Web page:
The University of Pittsburgh's Daily Student Newspaper

The Pitt News

The University of Pittsburgh's Daily Student Newspaper

The Pitt News

The University of Pittsburgh's Daily Student Newspaper

The Pitt News

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Opinion | Stop asking women if they want children
Opinion | Stop asking women if they want children
By Grace Harris, Staff Columnist • 12:19 am
Opinion | Long-distance friendships are possible
By Livia LaMarca, Assistant Opinions Editor • June 6, 2024

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Opinion | Stop asking women if they want children
Opinion | Stop asking women if they want children
By Grace Harris, Staff Columnist • 12:19 am
Opinion | Long-distance friendships are possible
By Livia LaMarca, Assistant Opinions Editor • June 6, 2024

Pitt students describe search for summer opportunities

The+Cathedral+of+Learning.
Kaylee Uribe | Senior Staff Photographer
The Cathedral of Learning.

As summer approaches, the pressure to find a job or internship increases — with events such as Pitt’s career fair offering opportunities to look for them. Whether it’s to further career goals, make a bit of money or both, students are searching for ways to spend their time this summer.

Many students, especially those in fields such as accounting or tech, are entering into highly competitive application processes for internships. Internships in some cities are more competitive than others, with places like New York City, Dallas, San Francisco and Washington D.C. receiving the highest volume of daily applicants. Comparatively, Pittsburgh offers a large number of openings, with an estimated 147.24 available internships per 100,000 people, according to University Business.

During the summer of 2023, part-time workers such as lifeguards and camp counselors were in much higher demand than office interns, with the wages for these part-time positions rising with the demand. In spring of 2024, news outlets are reporting that the job market overall is in a “sweet spot,” with over 300,000 jobs added to the economy, the largest gain in over a year, and decreasing unemployment.

Paisley Weaver, a junior biology major, has looked at and applied to a few STEM-related internships for the summer. She believes that she may be getting an acceptance soon.

“I haven’t had confirmation about it, but I’m talking with them on Monday,” Weaver said. “Then there’s another one that I was looking at to apply to, but I would be busy during the time it’s happening, so it probably wouldn’t work out.”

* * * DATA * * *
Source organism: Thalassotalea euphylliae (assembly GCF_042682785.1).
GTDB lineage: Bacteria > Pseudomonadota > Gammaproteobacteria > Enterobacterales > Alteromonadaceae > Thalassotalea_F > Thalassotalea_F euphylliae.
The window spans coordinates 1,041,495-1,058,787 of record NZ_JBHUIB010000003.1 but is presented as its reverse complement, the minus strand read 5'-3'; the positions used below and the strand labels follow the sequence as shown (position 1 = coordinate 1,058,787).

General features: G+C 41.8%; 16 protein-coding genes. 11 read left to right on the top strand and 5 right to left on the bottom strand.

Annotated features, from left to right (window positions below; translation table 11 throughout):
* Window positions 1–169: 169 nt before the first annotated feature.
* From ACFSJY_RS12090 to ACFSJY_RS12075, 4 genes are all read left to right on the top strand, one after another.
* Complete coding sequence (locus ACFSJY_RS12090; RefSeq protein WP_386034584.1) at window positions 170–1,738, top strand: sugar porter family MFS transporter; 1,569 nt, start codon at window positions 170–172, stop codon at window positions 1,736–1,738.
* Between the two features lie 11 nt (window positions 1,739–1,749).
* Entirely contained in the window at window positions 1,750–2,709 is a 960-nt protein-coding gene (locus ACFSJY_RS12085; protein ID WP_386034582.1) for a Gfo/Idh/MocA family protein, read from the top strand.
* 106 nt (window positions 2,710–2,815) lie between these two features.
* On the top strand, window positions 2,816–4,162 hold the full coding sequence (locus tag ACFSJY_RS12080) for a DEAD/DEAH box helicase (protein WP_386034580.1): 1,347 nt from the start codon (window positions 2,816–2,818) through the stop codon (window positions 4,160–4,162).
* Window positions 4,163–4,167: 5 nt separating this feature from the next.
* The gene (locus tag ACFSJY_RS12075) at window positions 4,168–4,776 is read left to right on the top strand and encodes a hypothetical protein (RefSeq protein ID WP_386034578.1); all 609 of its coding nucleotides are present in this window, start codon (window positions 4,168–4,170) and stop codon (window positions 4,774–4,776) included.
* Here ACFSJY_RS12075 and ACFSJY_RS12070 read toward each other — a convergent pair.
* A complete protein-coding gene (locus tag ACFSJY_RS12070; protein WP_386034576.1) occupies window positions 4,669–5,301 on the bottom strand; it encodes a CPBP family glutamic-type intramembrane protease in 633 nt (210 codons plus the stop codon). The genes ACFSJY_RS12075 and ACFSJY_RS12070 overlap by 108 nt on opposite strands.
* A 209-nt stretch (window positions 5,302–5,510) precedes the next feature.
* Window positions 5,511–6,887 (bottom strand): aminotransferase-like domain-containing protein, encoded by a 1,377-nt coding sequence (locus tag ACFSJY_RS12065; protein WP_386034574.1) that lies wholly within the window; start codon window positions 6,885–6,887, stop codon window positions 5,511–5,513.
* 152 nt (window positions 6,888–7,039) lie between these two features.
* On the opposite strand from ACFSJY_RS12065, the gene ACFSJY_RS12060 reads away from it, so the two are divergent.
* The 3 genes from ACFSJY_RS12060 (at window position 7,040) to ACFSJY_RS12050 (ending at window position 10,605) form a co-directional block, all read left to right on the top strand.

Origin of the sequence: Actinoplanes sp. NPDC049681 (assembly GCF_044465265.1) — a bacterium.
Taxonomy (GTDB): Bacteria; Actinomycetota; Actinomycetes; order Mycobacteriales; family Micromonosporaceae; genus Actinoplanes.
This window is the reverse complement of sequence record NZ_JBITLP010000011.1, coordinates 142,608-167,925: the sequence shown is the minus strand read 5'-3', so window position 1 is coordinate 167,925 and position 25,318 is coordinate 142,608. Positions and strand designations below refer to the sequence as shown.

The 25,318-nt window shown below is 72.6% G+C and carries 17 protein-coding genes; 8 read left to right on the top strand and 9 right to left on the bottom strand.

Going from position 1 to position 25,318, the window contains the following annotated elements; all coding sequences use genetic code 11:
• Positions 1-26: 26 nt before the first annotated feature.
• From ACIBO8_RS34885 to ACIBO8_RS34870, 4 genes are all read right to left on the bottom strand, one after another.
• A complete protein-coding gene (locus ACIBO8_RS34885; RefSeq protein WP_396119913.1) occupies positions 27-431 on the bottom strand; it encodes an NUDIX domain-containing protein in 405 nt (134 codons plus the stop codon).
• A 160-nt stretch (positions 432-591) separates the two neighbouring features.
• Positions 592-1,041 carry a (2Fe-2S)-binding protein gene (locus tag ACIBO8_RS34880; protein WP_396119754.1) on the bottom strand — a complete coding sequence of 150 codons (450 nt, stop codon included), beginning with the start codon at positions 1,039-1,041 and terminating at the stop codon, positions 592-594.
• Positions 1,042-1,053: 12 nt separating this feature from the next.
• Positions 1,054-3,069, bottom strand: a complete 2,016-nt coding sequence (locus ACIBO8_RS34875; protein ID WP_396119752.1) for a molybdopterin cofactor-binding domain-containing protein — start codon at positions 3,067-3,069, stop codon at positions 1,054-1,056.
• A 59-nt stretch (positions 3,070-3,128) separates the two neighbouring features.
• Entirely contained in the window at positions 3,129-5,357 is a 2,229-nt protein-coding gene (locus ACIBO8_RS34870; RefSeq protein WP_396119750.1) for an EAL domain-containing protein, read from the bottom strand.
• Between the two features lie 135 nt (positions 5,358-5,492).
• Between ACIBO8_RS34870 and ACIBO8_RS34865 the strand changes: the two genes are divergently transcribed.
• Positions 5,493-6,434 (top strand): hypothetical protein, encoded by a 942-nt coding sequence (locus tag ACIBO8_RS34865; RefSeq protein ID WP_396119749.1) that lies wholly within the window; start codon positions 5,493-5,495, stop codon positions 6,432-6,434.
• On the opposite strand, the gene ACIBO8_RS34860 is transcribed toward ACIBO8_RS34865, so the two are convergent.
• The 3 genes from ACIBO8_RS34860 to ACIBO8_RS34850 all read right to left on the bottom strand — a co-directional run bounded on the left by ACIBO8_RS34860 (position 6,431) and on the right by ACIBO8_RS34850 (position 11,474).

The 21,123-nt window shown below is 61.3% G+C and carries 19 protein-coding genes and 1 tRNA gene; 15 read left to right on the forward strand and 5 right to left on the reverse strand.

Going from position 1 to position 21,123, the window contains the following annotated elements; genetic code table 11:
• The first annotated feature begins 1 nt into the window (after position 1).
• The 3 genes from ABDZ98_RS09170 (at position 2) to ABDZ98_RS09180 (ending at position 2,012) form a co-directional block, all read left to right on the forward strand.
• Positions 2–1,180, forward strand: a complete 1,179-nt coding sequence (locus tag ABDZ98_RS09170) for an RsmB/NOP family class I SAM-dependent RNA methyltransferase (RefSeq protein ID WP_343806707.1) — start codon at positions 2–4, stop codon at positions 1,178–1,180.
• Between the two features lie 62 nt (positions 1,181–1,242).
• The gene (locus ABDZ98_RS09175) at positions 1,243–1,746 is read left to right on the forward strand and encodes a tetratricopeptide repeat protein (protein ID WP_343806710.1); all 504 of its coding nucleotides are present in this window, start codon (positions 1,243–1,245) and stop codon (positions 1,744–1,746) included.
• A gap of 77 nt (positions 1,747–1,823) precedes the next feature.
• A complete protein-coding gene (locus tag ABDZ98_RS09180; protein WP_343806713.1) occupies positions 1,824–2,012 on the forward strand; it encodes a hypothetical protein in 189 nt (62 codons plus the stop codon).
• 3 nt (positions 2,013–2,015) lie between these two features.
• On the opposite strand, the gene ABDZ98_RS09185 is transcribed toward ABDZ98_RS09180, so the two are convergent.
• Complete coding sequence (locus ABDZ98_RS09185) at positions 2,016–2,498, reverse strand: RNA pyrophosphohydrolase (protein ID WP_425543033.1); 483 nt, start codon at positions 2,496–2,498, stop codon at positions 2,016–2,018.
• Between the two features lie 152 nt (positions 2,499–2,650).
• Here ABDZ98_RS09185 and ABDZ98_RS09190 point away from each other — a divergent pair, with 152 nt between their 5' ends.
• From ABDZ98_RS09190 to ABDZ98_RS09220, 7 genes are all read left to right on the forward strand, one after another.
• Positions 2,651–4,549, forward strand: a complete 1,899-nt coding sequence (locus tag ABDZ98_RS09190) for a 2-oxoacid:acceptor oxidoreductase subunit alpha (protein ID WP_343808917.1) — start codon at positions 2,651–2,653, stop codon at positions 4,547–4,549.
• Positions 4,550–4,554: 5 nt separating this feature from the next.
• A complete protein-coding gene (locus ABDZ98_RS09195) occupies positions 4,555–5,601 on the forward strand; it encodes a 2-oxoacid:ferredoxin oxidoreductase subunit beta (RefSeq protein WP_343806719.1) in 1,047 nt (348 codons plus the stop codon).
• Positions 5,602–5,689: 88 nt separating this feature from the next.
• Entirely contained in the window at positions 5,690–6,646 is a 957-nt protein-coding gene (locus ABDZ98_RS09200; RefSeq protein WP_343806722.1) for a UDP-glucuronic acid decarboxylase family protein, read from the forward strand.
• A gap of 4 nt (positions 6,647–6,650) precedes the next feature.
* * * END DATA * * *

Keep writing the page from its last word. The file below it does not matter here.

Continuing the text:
She’s hoping to work in a field related to animals or ecology, though she expressed that she wouldn’t restrict herself to those areas.

“It’s kind of whatever I can take right now,” Weaver said.

She hasn’t found the application process itself to be difficult — she instead finds it more difficult to get herself to look for internships.

“It’s just trying to find the motivation to [look for internships], because I feel like it’s pretty competitive in certain areas,” Weaver said.

First-year quantum computing major Ray Wang has a research position looking at nano device fabrication for this summer through Pitt. He found that getting the position was relatively easy.

“I just emailed some professors, ‘Hey, I want a research position or join your lab,’” Wang said. “It was literally just three emails, and I got in somehow.”

While both Weaver and Wang are pursuing internships or positions in their desired career fields, some students are seeking out completely unrelated part-time jobs.

Jake Fulton, a first-year computer science major, went to the career fair to look at internships. He found that most internships at the fair were based in Pittsburgh. Since he’s from Maryland and plans on returning home for the summer, those opportunities did not work for him.

“The problem for me is that I don’t live here,” Fulton said. “It’s just not very convenient, so I’m probably going to go home and get a job somewhere.”

In regards to internships, he plans on searching for one “hopefully next year in Maryland.”

Brody O’Donnell, a first-year film and media studies major, ran into a similar problem.

“I live in Massachusetts, so I’m further away than [Fulton], here,” O’Donnell said. “I already have a summer job lined up. It just would not be feasible to take something and get an internship and live all the way in Massachusetts.”

This summer, he plans on being a beach security guard, a job he got through “family connections.”

“It’s not related to anything I do,” O’Donnell said. “It’s just a nice paying job, and I get to sit around at the beach all day.”